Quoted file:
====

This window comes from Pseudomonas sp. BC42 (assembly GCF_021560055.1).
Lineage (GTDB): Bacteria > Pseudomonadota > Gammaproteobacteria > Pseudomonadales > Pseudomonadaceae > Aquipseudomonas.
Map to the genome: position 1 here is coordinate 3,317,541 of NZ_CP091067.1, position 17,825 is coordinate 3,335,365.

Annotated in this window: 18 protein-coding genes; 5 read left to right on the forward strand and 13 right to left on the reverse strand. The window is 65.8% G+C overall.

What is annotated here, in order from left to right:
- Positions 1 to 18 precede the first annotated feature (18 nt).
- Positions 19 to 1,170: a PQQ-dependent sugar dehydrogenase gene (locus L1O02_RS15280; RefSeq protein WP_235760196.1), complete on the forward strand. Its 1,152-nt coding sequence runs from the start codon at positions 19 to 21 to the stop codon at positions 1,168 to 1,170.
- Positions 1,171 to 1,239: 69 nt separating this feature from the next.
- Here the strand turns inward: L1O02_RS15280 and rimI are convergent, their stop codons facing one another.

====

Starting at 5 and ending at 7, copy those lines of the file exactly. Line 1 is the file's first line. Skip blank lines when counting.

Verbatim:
What is annotated here, in order from left to right:
- Positions 1 to 18 precede the first annotated feature (18 nt).
- Positions 19 to 1,170: a PQQ-dependent sugar dehydrogenase gene (locus L1O02_RS15280; RefSeq protein WP_235760196.1), complete on the forward strand. Its 1,152-nt coding sequence runs from the start codon at positions 19 to 21 to the stop codon at positions 1,168 to 1,170.